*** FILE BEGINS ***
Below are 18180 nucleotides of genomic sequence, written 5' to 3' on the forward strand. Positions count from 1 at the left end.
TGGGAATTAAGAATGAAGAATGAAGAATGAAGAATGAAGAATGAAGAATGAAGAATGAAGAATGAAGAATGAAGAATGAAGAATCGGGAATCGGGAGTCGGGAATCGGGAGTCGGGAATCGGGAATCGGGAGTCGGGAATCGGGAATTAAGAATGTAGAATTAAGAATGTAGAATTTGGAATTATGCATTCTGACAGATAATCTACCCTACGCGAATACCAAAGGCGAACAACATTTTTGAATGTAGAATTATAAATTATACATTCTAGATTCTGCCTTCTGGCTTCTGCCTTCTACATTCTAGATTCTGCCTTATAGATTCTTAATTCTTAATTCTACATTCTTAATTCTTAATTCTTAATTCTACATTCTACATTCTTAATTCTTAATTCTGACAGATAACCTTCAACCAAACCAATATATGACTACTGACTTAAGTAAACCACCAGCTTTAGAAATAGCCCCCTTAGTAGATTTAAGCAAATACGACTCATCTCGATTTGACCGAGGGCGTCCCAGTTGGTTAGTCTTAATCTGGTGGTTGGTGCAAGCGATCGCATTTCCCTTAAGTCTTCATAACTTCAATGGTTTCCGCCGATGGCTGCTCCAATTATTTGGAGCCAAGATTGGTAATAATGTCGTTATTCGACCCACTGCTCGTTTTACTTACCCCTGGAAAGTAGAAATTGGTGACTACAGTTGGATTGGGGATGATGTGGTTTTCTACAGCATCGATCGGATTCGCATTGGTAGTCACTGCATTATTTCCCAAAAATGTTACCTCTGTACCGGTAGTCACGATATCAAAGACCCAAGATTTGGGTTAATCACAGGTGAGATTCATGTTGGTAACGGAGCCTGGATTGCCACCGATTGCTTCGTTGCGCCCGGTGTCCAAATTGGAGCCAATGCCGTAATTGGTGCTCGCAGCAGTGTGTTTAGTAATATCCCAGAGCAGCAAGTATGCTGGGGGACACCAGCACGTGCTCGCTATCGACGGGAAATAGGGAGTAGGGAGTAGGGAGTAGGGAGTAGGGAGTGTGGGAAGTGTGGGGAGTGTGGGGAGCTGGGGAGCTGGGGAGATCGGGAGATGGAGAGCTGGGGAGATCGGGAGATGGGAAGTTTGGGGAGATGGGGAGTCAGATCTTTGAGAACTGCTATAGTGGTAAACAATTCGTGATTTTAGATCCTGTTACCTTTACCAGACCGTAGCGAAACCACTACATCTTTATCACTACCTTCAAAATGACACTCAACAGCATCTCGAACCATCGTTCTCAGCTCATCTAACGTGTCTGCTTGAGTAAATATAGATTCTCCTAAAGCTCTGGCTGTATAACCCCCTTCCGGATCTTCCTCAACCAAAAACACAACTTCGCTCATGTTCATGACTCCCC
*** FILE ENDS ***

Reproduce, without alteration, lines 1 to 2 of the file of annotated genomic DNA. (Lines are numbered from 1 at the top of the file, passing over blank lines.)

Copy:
Below are 18180 nucleotides of genomic sequence, written 5' to 3' on the forward strand. Positions count from 1 at the left end.
TGGGAATTAAGAATGAAGAATGAAGAATGAAGAATGAAGAATGAAGAATGAAGAATGAAGAATGAAGAATGAAGAATGAAGAATCGGGAATCGGGAGTCGGGAATCGGGAGTCGGGAATCGGGAATCGGGAGTCGGGAATCGGGAATTAAGAATGTAGAATTAAGAATGTAGAATTTGGAATTATGCATTCTGACAGATAATCTACCCTACGCGAATACCAAAGGCGAACAACATTTTTGAATGTAGAATTATAAATTATACATTCTAGATTCTGCCTTCTGGCTTCTGCCTTCTACATTCTAGATTCTGCCTTATAGATTCTTAATTCTTAATTCTACATTCTTAATTCTTAATTCTTAATTCTACATTCTACATTCTTAATTCTTAATTCTGACAGATAACCTTCAACCAAACCAATATATGACTACTGACTTAAGTAAACCACCAGCTTTAGAAATAGCCCCCTTAGTAGATTTAAGCAAATACGACTCATCTCGATTTGACCGAGGGCGTCCCAGTTGGTTAGTCTTAATCTGGTGGTTGGTGCAAGCGATCGCATTTCCCTTAAGTCTTCATAACTTCAATGGTTTCCGCCGATGGCTGCTCCAATTATTTGGAGCCAAGATTGGTAATAATGTCGTTATTCGACCCACTGCTCGTTTTACTTACCCCTGGAAAGTAGAAATTGGTGACTACAGTTGGATTGGGGATGATGTGGTTTTCTACAGCATCGATCGGATTCGCATTGGTAGTCACTGCATTATTTCCCAAAAATGTTACCTCTGTACCGGTAGTCACGATATCAAAGACCCAAGATTTGGGTTAATCACAGGTGAGATTCATGTTGGTAACGGAGCCTGGATTGCCACCGATTGCTTCGTTGCGCCCGGTGTCCAAATTGGAGCCAATGCCGTAATTGGTGCTCGCAGCAGTGTGTTTAGTAATATCCCAGAGCAGCAAGTATGCTGGGGGACACCAGCACGTGCTCGCTATCGACGGGAAATAGGGAGTAGGGAGTAGGGAGTAGGGAGTAGGGAGTGTGGGAAGTGTGGGGAGTGTGGGGAGCTGGGGAGCTGGGGAGATCGGGAGATGGAGAGCTGGGGAGATCGGGAGATGGGAAGTTTGGGGAGATGGGGAGTCAGATCTTTGAGAACTGCTATAGTGGTAAACAATTCGTGATTTTAGATCCTGTTACCTTTACCAGACCGTAGCGAAACCACTACATCTTTATCACTACCTTCAAAATGACACTCAACAGCATCTCGAACCATCGTTCTCAGCTCATCTAACGTGTCTGCTTGAGTAAATATAGATTCTCCTAAAGCTCTGGCTGTATAACCCCCTTCCGGATCTTCCTCAACCAAAAACACAACTTCGCTCATGTTCATGACTCCCC